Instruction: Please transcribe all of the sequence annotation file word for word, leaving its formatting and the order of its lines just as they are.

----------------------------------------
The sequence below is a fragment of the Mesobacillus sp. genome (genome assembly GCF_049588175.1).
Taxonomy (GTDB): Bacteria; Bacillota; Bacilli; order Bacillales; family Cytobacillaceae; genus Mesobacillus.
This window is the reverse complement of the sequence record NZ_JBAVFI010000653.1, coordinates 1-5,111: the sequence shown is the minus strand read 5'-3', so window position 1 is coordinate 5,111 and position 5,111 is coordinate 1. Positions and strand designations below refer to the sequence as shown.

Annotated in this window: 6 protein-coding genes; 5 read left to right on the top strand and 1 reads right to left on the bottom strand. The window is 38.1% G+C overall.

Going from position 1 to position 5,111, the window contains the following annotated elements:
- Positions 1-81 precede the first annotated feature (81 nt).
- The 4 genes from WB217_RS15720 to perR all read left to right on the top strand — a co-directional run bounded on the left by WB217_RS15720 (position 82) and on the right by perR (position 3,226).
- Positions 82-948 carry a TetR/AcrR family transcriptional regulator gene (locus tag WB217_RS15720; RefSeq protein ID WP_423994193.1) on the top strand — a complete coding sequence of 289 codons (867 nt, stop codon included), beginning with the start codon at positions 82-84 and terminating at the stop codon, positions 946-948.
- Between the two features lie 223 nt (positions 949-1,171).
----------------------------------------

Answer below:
The sequence below is a fragment of the Mesobacillus sp. genome (genome assembly GCF_049588175.1).
Taxonomy (GTDB): Bacteria; Bacillota; Bacilli; order Bacillales; family Cytobacillaceae; genus Mesobacillus.
This window is the reverse complement of the sequence record NZ_JBAVFI010000653.1, coordinates 1-5,111: the sequence shown is the minus strand read 5'-3', so window position 1 is coordinate 5,111 and position 5,111 is coordinate 1. Positions and strand designations below refer to the sequence as shown.

Annotated in this window: 6 protein-coding genes; 5 read left to right on the top strand and 1 reads right to left on the bottom strand. The window is 38.1% G+C overall.

Going from position 1 to position 5,111, the window contains the following annotated elements:
- Positions 1-81 precede the first annotated feature (81 nt).
- The 4 genes from WB217_RS15720 to perR all read left to right on the top strand — a co-directional run bounded on the left by WB217_RS15720 (position 82) and on the right by perR (position 3,226).
- Positions 82-948 carry a TetR/AcrR family transcriptional regulator gene (locus tag WB217_RS15720; RefSeq protein ID WP_423994193.1) on the top strand — a complete coding sequence of 289 codons (867 nt, stop codon included), beginning with the start codon at positions 82-84 and terminating at the stop codon, positions 946-948.
- Between the two features lie 223 nt (positions 949-1,171).